Twitch’s new branded content guidelines could prove disastrous for esports
Twitch’s new guidelines for branded content could have a disastrous impact on esports events, which largely rely on funds from advertisements to keep competitions afloat.
On June 6, Twitch rolled out new guidelines for branded content on its platform that are scheduled to be implemented on July 1. These rules prevent a slew of advertisements from being streamed — any “burned in” audio, video, and display ads are now totally prohibited.
That’s not all; the site also introduced a swath of commodities that cannot be advertised whatsoever, including medical devices, political content, adult-oriented products, and more.
That being said, there are ways for streamers and events to advertise products and services, albeit in a very different way. Twitch’s new rules for branded content do say that streamers can have products in the background of a broadcast, place branded panels on a stream’s page, and include promotional links om their page, as well as openly discuss, endorse, or unbox products or services and play sponsored games.
Twitch’s guidelines could spell disaster for esports events
However, Twitch’s new rules could place severe restrictions on streamers and organizations hoping to raise money for personal profit or otherwise — and it might have seriously damaging effects on live streamed events of all kinds, including esports.
Esports has a massive audience on Twitch. In fact, it’s the premier destination for most competitive gaming. As an example: Looking at Twitch’s Twitter profile, it’s rife with content for Street Fighter 6, a fighting game that thrives on tournaments both small and large that take place throughout the year.
These tournaments are streamed on Twitch, and sometimes YouTube. Many tournaments rely heavily on revenue garnered from advertisements for things like arcade sticks, headphones, computers, and even sponsors like Chipotle to keep each event going year after year.
What’s more, YouTube’s presense in the esports scene is ever growing, with the Call of Duty League reportedly signing an exclusivity deal with YouTube just hours before the backlash related to Twitch’s branding changes exploded.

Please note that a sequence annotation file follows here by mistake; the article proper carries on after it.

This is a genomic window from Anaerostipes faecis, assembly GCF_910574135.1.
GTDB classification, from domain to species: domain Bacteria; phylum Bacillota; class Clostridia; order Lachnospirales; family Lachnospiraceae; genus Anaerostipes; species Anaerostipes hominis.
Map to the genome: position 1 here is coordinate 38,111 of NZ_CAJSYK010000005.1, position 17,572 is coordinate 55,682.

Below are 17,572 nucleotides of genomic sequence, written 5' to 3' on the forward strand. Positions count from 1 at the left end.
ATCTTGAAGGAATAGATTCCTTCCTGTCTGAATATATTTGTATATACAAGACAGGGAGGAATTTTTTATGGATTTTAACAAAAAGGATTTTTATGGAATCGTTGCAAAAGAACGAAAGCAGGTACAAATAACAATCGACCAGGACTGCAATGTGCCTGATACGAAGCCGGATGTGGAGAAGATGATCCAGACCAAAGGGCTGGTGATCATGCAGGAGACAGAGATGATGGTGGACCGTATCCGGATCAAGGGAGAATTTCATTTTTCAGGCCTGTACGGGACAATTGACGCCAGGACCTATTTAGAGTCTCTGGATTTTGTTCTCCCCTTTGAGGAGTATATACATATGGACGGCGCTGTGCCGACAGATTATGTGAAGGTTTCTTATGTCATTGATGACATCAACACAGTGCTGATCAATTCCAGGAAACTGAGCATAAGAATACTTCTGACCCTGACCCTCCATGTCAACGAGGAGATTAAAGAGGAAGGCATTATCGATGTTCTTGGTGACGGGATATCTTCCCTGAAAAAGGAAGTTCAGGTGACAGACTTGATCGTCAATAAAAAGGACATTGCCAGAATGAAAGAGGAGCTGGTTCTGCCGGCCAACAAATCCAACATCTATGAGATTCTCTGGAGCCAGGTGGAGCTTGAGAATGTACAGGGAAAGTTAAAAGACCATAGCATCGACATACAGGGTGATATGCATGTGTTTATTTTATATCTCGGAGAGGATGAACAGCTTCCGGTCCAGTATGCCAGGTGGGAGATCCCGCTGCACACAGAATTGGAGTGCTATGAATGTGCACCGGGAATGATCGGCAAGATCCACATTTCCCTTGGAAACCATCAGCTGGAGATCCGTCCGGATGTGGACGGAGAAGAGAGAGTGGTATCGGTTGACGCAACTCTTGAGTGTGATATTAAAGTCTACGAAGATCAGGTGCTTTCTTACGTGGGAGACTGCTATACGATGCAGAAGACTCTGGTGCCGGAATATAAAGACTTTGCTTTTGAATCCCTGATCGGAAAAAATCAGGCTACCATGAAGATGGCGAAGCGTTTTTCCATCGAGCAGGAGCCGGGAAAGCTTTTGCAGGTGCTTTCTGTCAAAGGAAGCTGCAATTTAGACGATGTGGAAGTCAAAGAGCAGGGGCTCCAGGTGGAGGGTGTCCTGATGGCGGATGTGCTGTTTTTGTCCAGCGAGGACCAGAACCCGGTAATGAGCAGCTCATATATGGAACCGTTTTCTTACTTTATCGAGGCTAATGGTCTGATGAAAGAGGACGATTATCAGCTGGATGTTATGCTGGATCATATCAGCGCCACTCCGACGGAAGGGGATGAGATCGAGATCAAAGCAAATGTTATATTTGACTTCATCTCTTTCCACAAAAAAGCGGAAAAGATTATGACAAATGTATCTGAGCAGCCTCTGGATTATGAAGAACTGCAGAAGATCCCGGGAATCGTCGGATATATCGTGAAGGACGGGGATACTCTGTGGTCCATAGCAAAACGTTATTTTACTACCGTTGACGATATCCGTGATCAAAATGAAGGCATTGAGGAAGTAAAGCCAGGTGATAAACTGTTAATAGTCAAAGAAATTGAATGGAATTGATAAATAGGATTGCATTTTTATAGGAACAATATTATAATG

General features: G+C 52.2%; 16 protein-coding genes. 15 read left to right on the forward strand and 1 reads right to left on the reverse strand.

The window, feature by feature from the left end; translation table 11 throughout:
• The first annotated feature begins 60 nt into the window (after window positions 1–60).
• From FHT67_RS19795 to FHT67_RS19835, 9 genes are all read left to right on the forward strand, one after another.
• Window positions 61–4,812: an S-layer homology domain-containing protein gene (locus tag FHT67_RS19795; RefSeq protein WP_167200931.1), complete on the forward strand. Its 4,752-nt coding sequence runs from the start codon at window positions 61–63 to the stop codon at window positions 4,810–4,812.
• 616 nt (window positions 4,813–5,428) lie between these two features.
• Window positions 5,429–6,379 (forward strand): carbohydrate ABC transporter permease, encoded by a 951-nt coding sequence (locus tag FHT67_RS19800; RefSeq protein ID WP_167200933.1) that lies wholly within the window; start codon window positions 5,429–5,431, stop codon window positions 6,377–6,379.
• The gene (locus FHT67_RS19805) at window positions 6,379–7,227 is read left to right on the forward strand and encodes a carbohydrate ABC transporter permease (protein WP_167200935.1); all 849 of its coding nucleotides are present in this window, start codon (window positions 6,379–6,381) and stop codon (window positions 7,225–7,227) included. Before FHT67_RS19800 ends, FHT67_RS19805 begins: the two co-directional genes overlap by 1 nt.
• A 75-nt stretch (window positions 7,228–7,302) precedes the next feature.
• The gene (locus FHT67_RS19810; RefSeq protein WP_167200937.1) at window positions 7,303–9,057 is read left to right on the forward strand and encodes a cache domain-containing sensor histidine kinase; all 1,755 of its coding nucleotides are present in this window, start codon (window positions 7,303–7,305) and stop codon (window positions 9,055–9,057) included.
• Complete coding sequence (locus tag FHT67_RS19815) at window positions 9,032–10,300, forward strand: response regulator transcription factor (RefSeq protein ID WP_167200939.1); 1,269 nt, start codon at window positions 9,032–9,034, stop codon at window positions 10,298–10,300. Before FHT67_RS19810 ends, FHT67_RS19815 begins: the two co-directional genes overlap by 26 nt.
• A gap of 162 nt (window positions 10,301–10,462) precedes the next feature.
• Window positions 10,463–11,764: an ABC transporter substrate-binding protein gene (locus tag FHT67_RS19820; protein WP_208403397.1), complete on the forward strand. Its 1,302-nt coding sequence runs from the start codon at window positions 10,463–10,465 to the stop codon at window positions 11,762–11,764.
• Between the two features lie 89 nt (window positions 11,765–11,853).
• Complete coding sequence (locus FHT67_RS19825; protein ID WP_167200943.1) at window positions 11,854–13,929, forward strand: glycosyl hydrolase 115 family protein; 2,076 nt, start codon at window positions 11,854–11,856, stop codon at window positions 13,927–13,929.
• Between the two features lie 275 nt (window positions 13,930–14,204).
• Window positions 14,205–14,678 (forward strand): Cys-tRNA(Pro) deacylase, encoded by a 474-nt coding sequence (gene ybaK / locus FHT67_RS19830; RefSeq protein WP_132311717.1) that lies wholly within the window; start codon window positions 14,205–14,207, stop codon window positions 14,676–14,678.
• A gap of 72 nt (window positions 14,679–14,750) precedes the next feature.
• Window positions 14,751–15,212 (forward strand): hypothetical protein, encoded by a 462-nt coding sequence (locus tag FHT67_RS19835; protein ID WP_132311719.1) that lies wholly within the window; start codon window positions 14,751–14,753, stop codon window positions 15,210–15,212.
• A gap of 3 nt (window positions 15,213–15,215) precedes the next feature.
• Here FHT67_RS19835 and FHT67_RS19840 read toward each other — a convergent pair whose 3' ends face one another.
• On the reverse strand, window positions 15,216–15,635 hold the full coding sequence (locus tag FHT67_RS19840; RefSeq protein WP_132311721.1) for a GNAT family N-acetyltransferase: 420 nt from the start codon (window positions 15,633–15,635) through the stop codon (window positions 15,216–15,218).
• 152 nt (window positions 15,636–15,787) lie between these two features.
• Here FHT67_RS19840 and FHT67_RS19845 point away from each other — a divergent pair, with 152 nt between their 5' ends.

Now, it seems that these sorts of on-stream advertisements will be heavily limited — leading to some potentially serious financial consequences right as tournament season is about to begin.
This doesn’t just affect fighting games, although we used the genre as an example. Any tournaments for any competitive video game events (League, CS:GO, etc) are now held hostage by Twitch’s new guidelines, leading to disastrous consequences that could bring about the death of broadcasted esports on the platform.
As a result, many streamers have been quite vocal about their opinions on Twitch’s latest guidelines, with many calling for a boycott of the platform altogether while others consider leaving for sites like Kick and YouTube.
putting aside the fact that almost every sponsor I’ve ever done has necessitated these things, how the fuck does ESL or any grass roots organization ever run a profitable tournament ever again????????— TUCKER (@JERICHO) June 6, 2023
Twitch’s apology leaves guidelines unclear for esports tournaments
Twitch has since apologized for the “language” of their most recent guidelines, claiming in a tweet thread that they “missed the mark with the policy language and will rewrite the guidelines to be clearer.”
“We wanted to clarify our existing ads policy that was intended to prohibit third party ad networks from selling burned in video and display ads on Twitch, which is consistent with other services,” they wrote.
Despite these reassurances, many streamers aren’t convinced the new guidelines will give them more freedom with advertisements and sponsored broadcasts, with more than a few still reeling from the site’s 50/50 subscriber pay split.
Until these guidelines clarifications occur, the future is looking quite bleak for Twitch’s esports scene — a community it had built up to an unprecedented degree on its platform up until now.